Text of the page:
Picks and Pans Review: Heart of Stone
updated 08/07/1989 AT 01:00 AM EDT
•originally published 08/07/1989 AT 01:00 AM EDT
Let's not draw any hasty conclusions—that Cher is maturing, say. But this splendid pop album is a quantum leap above her 1987 record.
No adolescent songs. No sledgehammer arrangements. No overacted, tremulous vocals. Cher sings expressively, with passion and control, and the music seems consistently intelligent.
Peter Asher, who has worked well with Linda Ronstadt and Carly Simon, produced three tracks, including the fine title cut by Andy Hill and Pete Sinfield and "After All," a balanced duet with Peter Cetera from the film Chances Are.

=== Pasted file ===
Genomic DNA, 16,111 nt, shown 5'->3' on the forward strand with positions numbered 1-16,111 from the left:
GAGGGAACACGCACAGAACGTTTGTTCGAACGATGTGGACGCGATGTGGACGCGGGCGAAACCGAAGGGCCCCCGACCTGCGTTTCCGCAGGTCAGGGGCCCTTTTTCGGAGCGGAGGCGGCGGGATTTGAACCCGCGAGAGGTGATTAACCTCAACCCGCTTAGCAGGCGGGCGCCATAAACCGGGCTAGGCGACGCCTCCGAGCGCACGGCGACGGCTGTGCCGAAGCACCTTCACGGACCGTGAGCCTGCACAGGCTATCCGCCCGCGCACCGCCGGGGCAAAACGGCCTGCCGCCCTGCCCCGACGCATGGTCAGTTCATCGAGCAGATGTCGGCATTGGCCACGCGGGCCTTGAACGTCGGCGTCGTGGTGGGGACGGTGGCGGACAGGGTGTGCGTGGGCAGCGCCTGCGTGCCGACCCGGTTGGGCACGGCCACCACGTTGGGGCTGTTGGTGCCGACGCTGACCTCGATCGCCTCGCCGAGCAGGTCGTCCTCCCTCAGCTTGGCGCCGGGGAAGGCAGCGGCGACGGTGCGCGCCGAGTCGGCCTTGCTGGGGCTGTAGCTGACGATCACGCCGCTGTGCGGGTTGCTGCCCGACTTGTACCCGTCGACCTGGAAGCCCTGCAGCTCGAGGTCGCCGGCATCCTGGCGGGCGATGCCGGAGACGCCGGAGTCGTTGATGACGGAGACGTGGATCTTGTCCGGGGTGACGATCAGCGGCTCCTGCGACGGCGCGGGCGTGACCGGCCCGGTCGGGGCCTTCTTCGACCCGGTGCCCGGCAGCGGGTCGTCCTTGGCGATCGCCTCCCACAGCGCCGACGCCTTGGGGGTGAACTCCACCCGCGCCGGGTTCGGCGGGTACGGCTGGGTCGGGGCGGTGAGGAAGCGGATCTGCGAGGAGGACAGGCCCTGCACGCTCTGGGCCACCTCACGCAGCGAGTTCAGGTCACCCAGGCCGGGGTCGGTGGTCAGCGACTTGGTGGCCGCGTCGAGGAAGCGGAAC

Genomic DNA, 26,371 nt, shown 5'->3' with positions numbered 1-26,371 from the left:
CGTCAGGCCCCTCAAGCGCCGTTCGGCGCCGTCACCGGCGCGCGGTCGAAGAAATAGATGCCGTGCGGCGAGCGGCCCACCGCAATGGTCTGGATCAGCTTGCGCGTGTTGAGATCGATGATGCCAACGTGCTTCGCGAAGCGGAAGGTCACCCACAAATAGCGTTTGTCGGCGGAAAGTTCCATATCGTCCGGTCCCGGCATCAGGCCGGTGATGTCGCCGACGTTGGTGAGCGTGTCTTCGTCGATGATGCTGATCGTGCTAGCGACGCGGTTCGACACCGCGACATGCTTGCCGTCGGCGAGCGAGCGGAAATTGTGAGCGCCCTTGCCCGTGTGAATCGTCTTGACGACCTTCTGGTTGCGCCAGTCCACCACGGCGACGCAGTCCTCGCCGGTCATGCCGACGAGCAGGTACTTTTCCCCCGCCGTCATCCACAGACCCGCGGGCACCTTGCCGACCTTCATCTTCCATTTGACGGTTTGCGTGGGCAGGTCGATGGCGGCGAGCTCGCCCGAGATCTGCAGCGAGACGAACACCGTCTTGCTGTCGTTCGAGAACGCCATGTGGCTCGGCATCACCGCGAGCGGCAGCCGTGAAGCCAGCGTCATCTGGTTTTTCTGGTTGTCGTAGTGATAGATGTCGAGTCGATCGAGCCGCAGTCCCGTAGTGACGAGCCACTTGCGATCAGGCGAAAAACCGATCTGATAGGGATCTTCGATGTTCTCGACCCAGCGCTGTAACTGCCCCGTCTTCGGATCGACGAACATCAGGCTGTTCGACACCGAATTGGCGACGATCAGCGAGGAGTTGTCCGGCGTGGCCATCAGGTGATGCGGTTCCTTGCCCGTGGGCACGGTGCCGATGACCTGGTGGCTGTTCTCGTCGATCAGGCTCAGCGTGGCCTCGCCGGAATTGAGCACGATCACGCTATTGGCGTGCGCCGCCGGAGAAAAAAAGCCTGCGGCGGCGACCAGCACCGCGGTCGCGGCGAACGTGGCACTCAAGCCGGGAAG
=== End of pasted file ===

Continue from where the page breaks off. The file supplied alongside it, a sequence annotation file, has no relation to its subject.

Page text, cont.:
Composers Michael Bolton, Desmond Child, Diane Warren and Jon Lind seem thoughtful—which they didn't in their work for Cher's '87 album. (This record's weak track, the overdone "Does Anybody Really Fall in Love Anymore?" was written by Child, Warren, Richie Sambora, Cher's new flame, and Jon Bon Jovi.)
Someone should lobby with Cher to show a sense of pop music history and record a few standards—she isn't Ella or Barbra, but she's not Tiffany either. Until the real thing comes along, though, this album promotes thinking, feeling, dancing and listening in substantial quantities. It's a real triumph. (Geffen)